Skip to content

Men, maternity and moral residue: negotiating the moral demands of the transition to first time fatherhood

Research output: Contribution to journalArticle

Original languageEnglish
Pages (from-to)1003-1019
Number of pages17
JournalSociology of Health and Illness
Issue number7
Early online date5 Aug 2014
DateAccepted/In press - 2014
DateE-pub ahead of print - 5 Aug 2014
DatePublished (current) - Sep 2014


This article discusses men's transition to first time fatherhood, with a focus on the way they recognise various in-tension moral demands and negotiate an appropriate role for themselves. The findings are taken from a longitudinal study, drawing on elements of grounded theory, comprising a series of face-to-face and telephone interviews with 11 men over a 9-month period from the 12(th) week of pregnancy to 8 weeks after the birth. The analysis focuses on men's feelings and experience of exclusion and participation, and their response and reaction to that experience. The findings present two descriptive themes, 'on the inside looking in' and 'present but not participating', followed by third theme 'deference and support: a moral response' that exposes the dilemmatic nature of men's experience and explains the participants' apparent acceptance of being less involved. The discussion explores the concept of moral residue, arguing that while deference and support may be an appropriate role for fathers in the perinatal period it may also be a compromise that leads to feelings of uncertainty and frustration, which is a consequence of being in a genuinely dilemmatic situation.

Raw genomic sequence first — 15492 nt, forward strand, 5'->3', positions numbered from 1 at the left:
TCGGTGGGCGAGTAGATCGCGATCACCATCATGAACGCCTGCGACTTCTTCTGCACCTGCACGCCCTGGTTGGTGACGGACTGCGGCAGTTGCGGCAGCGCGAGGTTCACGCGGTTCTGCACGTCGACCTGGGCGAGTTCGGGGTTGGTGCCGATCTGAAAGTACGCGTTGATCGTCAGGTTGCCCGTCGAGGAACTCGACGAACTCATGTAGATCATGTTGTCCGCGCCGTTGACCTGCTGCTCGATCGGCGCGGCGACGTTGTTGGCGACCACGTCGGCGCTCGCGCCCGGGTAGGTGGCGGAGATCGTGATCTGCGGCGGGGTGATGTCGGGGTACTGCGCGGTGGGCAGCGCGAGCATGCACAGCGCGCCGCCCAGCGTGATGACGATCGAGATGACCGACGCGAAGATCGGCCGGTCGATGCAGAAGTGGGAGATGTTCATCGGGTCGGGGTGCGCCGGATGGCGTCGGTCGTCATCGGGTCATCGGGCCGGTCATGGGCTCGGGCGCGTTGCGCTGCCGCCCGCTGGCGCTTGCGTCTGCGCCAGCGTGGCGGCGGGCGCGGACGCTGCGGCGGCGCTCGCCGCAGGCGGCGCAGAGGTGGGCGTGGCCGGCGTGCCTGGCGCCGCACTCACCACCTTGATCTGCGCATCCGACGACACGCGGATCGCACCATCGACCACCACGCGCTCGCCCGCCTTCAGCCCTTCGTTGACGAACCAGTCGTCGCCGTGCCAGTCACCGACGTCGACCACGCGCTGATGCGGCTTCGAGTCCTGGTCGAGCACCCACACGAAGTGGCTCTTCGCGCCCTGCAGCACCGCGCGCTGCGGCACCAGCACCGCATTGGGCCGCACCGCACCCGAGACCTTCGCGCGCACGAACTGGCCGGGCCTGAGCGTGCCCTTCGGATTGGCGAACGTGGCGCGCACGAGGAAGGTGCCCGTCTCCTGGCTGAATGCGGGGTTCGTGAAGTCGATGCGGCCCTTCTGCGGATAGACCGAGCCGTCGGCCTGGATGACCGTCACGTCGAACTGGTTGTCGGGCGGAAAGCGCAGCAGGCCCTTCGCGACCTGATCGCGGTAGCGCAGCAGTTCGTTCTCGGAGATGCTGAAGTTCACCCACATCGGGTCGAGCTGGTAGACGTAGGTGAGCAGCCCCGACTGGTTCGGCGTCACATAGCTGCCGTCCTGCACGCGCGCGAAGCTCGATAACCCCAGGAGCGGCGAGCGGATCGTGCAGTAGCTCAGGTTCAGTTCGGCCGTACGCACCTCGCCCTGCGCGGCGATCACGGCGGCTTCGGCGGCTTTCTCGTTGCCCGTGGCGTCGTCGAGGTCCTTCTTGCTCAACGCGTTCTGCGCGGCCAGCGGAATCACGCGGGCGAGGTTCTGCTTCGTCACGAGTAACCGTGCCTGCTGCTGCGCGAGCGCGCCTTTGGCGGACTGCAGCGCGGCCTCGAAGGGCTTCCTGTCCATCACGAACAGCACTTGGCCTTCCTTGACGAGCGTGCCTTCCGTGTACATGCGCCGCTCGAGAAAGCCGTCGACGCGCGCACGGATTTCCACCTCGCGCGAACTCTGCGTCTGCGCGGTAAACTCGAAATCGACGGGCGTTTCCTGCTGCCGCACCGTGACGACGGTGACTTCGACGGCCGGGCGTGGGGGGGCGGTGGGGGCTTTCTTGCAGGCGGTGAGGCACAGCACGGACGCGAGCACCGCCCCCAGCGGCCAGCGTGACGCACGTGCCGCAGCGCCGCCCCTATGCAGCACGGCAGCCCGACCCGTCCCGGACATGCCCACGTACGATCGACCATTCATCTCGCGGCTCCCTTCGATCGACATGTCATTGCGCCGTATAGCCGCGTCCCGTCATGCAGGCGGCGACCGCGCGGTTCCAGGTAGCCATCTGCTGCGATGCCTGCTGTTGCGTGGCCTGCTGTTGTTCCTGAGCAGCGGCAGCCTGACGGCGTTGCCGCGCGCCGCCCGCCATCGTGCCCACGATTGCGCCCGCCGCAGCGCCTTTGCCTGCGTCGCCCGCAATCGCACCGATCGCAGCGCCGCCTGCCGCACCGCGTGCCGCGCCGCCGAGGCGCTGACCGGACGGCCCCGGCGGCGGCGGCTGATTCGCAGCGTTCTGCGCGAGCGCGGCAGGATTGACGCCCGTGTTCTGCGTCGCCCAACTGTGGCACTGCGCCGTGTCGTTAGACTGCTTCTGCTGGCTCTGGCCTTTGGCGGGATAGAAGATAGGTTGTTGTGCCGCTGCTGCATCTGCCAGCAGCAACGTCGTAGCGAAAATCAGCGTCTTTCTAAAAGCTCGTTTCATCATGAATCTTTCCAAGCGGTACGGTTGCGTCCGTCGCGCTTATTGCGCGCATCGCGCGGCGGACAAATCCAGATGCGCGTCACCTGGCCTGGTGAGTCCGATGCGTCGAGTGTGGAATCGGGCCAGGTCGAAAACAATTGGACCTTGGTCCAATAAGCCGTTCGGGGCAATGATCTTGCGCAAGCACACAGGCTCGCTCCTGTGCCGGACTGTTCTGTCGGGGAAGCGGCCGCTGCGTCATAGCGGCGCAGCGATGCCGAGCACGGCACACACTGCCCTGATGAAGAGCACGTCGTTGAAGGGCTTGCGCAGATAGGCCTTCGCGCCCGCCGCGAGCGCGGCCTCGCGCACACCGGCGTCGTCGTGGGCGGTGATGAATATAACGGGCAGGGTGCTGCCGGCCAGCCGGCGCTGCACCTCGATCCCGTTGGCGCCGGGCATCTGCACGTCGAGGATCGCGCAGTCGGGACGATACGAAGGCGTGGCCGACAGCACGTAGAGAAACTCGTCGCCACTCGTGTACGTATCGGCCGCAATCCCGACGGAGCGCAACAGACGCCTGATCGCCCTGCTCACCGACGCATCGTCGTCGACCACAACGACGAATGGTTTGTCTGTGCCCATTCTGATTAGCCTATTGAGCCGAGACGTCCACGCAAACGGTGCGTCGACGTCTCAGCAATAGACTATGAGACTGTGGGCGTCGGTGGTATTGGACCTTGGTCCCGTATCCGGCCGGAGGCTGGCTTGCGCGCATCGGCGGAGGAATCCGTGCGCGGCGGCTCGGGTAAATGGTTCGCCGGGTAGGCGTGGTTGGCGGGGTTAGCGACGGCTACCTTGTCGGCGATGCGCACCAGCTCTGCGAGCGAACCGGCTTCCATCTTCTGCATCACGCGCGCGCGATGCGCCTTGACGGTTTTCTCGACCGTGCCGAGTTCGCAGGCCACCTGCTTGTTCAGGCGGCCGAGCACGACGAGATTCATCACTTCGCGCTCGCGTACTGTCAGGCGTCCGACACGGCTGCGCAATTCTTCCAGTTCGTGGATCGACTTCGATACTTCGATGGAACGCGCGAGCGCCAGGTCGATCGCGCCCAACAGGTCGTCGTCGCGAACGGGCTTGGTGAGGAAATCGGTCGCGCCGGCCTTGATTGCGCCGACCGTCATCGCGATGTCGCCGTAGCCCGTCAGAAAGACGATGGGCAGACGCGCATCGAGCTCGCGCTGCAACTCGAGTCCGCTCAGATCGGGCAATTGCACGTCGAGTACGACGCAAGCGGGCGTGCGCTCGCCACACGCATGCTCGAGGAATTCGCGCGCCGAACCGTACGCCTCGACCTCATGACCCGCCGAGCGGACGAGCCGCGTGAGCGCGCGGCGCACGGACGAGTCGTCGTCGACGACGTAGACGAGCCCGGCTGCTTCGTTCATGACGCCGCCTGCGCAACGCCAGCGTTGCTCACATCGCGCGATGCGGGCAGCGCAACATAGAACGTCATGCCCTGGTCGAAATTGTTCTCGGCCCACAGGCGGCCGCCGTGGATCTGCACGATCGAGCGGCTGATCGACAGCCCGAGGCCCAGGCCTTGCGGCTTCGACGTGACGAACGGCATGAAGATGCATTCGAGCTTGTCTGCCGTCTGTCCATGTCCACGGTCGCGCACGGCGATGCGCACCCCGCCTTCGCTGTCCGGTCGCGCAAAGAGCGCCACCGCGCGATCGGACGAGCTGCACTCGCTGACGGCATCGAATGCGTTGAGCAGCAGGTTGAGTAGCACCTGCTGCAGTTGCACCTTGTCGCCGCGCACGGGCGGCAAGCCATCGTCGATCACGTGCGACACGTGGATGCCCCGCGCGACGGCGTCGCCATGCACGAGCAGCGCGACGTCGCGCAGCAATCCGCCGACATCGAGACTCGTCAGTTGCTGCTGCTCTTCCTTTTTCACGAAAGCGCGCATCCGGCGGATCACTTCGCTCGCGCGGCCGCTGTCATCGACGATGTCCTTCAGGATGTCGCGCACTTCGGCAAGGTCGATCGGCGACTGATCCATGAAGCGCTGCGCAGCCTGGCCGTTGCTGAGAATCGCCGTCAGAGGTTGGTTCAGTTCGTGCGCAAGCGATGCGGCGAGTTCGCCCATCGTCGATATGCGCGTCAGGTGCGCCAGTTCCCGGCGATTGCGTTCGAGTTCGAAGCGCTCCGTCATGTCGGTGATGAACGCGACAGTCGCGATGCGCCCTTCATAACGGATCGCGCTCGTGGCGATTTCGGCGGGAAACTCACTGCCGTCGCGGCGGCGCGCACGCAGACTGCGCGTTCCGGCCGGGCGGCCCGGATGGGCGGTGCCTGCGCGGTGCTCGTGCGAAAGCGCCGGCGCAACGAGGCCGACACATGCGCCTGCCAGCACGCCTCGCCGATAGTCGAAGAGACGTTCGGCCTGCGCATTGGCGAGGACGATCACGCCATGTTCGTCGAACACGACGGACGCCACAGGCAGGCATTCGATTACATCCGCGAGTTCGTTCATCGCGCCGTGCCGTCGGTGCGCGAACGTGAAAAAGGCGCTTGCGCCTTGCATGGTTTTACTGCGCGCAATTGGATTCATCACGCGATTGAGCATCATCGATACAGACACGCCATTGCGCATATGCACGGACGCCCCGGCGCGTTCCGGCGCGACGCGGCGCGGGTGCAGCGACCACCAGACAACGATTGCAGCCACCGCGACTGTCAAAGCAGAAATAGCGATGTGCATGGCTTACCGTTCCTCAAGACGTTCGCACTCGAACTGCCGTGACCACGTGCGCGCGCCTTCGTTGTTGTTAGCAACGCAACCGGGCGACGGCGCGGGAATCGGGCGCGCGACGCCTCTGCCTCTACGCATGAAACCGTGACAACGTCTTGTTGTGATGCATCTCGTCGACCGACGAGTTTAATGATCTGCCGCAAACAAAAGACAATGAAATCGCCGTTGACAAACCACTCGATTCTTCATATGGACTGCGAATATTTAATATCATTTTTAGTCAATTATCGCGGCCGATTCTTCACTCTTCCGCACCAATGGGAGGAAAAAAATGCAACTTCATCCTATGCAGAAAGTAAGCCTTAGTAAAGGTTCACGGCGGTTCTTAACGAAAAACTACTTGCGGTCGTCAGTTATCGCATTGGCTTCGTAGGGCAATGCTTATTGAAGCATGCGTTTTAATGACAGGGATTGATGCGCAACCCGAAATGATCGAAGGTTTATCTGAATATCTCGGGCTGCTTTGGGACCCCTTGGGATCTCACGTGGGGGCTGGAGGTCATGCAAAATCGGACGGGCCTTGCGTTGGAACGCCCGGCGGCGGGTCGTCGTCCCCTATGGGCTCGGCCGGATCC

Research areas

  • Adult, Age Factors, Family Characteristics, Fathers, Humans, Interviews as Topic, Life Change Events, Longitudinal Studies, Male, Middle Aged, Morals, Role, Socioeconomic Factors

Download statistics

No data available



  • Ives-2014-Sociology_of_Health_&_Illness

    Rights statement: This is the final published version of the article (version of record). It first appeared online via Wiley at Please refer to any applicable terms of use of the publisher.

    Final published version, 162 KB, PDF-document

    Licence: CC BY


View research connections

Related faculties, schools or groups